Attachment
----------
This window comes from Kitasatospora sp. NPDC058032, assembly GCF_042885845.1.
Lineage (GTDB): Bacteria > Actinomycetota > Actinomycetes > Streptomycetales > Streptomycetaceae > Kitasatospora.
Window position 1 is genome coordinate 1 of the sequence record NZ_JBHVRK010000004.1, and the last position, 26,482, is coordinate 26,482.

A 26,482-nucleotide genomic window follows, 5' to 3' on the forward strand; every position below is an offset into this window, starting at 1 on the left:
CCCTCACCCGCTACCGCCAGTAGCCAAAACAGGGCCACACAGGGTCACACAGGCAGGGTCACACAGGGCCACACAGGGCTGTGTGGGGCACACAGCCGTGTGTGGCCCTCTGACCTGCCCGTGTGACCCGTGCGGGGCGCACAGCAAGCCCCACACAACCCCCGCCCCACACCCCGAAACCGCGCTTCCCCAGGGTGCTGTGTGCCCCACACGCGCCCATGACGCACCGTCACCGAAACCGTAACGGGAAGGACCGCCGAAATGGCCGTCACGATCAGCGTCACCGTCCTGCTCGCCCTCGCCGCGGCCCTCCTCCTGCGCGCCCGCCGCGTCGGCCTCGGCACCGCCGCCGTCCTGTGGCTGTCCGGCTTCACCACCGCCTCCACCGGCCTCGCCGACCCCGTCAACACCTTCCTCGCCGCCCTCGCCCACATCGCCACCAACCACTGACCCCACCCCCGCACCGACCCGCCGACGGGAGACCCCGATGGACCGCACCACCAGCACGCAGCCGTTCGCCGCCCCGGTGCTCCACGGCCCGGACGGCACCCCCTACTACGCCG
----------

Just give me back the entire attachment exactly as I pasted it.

This window comes from Kitasatospora sp. NPDC058032, assembly GCF_042885845.1.
Lineage (GTDB): Bacteria > Actinomycetota > Actinomycetes > Streptomycetales > Streptomycetaceae > Kitasatospora.
Window position 1 is genome coordinate 1 of the sequence record NZ_JBHVRK010000004.1, and the last position, 26,482, is coordinate 26,482.

A 26,482-nucleotide genomic window follows, 5' to 3' on the forward strand; every position below is an offset into this window, starting at 1 on the left:
CCCTCACCCGCTACCGCCAGTAGCCAAAACAGGGCCACACAGGGTCACACAGGCAGGGTCACACAGGGCCACACAGGGCTGTGTGGGGCACACAGCCGTGTGTGGCCCTCTGACCTGCCCGTGTGACCCGTGCGGGGCGCACAGCAAGCCCCACACAACCCCCGCCCCACACCCCGAAACCGCGCTTCCCCAGGGTGCTGTGTGCCCCACACGCGCCCATGACGCACCGTCACCGAAACCGTAACGGGAAGGACCGCCGAAATGGCCGTCACGATCAGCGTCACCGTCCTGCTCGCCCTCGCCGCGGCCCTCCTCCTGCGCGCCCGCCGCGTCGGCCTCGGCACCGCCGCCGTCCTGTGGCTGTCCGGCTTCACCACCGCCTCCACCGGCCTCGCCGACCCCGTCAACACCTTCCTCGCCGCCCTCGCCCACATCGCCACCAACCACTGACCCCACCCCCGCACCGACCCGCCGACGGGAGACCCCGATGGACCGCACCACCAGCACGCAGCCGTTCGCCGCCCCGGTGCTCCACGGCCCGGACGGCACCCCCTACTACGCCG